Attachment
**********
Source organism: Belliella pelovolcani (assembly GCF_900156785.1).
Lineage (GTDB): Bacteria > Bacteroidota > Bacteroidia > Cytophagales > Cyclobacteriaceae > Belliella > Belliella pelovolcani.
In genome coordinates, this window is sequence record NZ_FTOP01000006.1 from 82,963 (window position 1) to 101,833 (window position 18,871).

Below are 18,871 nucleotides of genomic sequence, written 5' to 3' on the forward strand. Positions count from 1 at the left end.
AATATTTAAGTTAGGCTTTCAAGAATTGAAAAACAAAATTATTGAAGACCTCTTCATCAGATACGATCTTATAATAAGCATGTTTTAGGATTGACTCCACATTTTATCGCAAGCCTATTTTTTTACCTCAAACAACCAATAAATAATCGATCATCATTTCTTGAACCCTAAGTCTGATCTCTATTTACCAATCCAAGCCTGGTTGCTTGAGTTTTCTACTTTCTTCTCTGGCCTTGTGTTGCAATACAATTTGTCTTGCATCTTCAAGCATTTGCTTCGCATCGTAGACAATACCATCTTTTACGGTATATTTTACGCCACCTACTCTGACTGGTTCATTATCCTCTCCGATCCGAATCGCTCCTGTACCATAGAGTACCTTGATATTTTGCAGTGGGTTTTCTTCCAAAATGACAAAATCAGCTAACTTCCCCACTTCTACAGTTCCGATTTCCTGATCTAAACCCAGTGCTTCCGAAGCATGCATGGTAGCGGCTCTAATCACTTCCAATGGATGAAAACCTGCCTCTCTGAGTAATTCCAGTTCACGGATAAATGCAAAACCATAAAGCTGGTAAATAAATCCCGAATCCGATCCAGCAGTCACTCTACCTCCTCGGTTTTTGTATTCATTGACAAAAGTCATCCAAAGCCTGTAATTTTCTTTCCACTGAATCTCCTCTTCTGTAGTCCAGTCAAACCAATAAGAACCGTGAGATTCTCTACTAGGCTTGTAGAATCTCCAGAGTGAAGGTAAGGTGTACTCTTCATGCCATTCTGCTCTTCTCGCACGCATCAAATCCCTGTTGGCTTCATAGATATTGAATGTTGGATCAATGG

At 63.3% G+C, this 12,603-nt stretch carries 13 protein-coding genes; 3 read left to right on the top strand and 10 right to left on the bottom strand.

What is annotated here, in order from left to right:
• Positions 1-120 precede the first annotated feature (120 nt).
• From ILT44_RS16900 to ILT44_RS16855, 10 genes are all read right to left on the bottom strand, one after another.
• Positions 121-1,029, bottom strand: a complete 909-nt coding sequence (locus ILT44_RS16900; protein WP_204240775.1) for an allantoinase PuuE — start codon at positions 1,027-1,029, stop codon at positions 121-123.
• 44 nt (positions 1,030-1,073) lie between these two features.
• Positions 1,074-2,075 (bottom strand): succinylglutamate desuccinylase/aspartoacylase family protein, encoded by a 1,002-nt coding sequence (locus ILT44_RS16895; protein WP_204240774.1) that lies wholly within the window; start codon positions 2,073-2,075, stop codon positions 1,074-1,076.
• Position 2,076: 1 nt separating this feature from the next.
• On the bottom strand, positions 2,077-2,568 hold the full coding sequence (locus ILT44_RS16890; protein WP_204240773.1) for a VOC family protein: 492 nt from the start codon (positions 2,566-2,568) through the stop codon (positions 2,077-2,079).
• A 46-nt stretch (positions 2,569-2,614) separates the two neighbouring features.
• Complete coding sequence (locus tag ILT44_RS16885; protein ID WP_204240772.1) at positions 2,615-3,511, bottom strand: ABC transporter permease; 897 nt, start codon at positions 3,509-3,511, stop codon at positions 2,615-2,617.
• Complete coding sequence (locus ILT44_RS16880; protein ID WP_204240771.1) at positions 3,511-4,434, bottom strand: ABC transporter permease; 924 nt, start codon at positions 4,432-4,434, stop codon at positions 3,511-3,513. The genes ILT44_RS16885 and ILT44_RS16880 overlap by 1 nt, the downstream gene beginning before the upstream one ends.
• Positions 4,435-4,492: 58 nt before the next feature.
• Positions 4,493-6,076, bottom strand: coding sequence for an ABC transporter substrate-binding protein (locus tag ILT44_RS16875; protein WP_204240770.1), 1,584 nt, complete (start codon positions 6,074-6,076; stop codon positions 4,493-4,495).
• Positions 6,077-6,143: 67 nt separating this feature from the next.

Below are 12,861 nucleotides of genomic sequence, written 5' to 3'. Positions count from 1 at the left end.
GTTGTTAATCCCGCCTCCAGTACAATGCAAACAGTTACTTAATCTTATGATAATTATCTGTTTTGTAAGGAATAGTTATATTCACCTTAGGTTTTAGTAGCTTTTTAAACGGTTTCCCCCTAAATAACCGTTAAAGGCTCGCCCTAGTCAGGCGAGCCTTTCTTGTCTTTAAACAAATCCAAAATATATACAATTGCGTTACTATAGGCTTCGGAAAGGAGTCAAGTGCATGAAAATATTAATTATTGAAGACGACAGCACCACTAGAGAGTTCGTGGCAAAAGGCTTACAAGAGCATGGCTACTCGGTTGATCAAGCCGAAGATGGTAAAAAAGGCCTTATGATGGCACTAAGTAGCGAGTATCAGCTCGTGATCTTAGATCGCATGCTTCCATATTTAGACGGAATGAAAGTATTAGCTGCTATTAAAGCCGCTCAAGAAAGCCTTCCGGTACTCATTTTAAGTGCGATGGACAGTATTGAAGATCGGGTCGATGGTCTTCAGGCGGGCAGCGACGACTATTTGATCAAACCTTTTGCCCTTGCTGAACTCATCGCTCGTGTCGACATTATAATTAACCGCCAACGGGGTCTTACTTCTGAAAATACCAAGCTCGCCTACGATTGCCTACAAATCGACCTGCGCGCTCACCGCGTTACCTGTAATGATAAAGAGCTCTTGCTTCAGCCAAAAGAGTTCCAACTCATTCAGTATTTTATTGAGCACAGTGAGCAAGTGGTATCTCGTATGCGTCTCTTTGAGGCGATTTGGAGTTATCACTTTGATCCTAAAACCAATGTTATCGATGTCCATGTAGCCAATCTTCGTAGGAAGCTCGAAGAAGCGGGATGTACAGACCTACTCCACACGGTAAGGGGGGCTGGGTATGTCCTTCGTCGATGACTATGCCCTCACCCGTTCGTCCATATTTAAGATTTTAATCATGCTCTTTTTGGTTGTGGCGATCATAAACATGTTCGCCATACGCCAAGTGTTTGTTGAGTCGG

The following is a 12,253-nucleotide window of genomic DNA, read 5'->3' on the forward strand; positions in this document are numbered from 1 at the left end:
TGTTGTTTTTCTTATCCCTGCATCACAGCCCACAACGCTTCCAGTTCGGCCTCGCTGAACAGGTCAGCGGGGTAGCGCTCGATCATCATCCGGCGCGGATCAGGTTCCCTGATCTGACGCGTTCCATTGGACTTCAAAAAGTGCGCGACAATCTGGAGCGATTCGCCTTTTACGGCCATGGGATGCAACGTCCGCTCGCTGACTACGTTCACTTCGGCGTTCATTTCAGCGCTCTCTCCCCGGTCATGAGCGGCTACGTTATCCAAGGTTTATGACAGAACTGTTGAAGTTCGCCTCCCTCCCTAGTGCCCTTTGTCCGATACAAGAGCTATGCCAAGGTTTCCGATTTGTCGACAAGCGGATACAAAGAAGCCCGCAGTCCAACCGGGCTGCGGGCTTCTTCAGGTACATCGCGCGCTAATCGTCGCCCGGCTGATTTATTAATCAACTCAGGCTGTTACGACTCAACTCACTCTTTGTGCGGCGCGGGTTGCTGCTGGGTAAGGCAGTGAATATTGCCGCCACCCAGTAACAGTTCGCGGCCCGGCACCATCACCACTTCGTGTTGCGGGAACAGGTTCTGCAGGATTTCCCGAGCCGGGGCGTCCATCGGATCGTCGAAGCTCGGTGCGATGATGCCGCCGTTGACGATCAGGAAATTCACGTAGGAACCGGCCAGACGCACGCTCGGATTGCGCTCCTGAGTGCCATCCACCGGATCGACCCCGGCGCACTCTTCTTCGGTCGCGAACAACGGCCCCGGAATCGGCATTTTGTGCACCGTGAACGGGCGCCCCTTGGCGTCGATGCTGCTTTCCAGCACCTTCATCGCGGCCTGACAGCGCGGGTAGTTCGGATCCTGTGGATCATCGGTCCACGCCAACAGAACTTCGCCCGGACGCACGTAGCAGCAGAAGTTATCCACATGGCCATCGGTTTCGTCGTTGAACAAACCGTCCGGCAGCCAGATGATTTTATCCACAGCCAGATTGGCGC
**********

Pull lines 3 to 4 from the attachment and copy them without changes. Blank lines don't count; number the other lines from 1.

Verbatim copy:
In genome coordinates, this window is sequence record NZ_FTOP01000006.1 from 82,963 (window position 1) to 101,833 (window position 18,871).

Below are 18,871 nucleotides of genomic sequence, written 5' to 3' on the forward strand. Positions count from 1 at the left end.